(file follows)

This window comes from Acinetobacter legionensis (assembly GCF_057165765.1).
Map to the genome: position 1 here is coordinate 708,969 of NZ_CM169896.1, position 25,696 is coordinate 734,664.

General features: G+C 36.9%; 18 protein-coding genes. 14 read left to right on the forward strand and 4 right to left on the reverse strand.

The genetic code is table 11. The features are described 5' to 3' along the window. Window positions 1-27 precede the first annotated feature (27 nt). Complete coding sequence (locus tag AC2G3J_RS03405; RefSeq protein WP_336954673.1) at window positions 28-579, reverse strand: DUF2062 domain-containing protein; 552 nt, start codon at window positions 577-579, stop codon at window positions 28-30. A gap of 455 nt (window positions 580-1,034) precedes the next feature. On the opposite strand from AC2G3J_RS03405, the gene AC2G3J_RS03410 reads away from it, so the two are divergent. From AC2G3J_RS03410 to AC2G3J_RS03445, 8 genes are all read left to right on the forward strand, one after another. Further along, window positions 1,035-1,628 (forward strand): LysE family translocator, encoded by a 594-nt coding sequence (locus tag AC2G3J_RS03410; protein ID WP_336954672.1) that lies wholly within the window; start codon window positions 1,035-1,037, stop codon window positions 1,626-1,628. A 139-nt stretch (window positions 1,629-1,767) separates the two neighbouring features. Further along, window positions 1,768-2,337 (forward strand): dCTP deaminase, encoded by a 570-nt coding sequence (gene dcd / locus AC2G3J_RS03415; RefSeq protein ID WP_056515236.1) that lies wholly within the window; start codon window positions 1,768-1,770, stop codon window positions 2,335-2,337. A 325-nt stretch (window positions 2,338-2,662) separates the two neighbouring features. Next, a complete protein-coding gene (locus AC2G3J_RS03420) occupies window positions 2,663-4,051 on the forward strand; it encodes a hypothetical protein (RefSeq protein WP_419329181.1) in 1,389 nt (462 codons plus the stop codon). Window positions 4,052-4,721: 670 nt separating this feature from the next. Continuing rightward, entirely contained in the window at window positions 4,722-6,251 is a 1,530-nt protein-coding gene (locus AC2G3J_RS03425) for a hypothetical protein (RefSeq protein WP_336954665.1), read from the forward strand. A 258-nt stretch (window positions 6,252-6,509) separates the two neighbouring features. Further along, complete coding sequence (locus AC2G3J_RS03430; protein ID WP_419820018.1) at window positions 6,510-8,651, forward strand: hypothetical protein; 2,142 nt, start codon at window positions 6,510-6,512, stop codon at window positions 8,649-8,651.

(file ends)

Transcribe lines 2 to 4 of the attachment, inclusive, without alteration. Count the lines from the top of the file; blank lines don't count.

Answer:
Map to the genome: position 1 here is coordinate 708,969 of NZ_CM169896.1, position 25,696 is coordinate 734,664.

General features: G+C 36.9%; 18 protein-coding genes. 14 read left to right on the forward strand and 4 right to left on the reverse strand.

The genetic code is table 11. The features are described 5' to 3' along the window. Window positions 1-27 precede the first annotated feature (27 nt). Complete coding sequence (locus tag AC2G3J_RS03405; RefSeq protein WP_336954673.1) at window positions 28-579, reverse strand: DUF2062 domain-containing protein; 552 nt, start codon at window positions 577-579, stop codon at window positions 28-30. A gap of 455 nt (window positions 580-1,034) precedes the next feature. On the opposite strand from AC2G3J_RS03405, the gene AC2G3J_RS03410 reads away from it, so the two are divergent. From AC2G3J_RS03410 to AC2G3J_RS03445, 8 genes are all read left to right on the forward strand, one after another. Further along, window positions 1,035-1,628 (forward strand): LysE family translocator, encoded by a 594-nt coding sequence (locus tag AC2G3J_RS03410; protein ID WP_336954672.1) that lies wholly within the window; start codon window positions 1,035-1,037, stop codon window positions 1,626-1,628. A 139-nt stretch (window positions 1,629-1,767) separates the two neighbouring features. Further along, window positions 1,768-2,337 (forward strand): dCTP deaminase, encoded by a 570-nt coding sequence (gene dcd / locus AC2G3J_RS03415; RefSeq protein ID WP_056515236.1) that lies wholly within the window; start codon window positions 1,768-1,770, stop codon window positions 2,335-2,337. A 325-nt stretch (window positions 2,338-2,662) separates the two neighbouring features. Next, a complete protein-coding gene (locus AC2G3J_RS03420) occupies window positions 2,663-4,051 on the forward strand; it encodes a hypothetical protein (RefSeq protein WP_419329181.1) in 1,389 nt (462 codons plus the stop codon). Window positions 4,052-4,721: 670 nt separating this feature from the next. Continuing rightward, entirely contained in the window at window positions 4,722-6,251 is a 1,530-nt protein-coding gene (locus AC2G3J_RS03425) for a hypothetical protein (RefSeq protein WP_336954665.1), read from the forward strand. A 258-nt stretch (window positions 6,252-6,509) separates the two neighbouring features. Further along, complete coding sequence (locus AC2G3J_RS03430; protein ID WP_419820018.1) at window positions 6,510-8,651, forward strand: hypothetical protein; 2,142 nt, start codon at window positions 6,510-6,512, stop codon at window positions 8,649-8,651.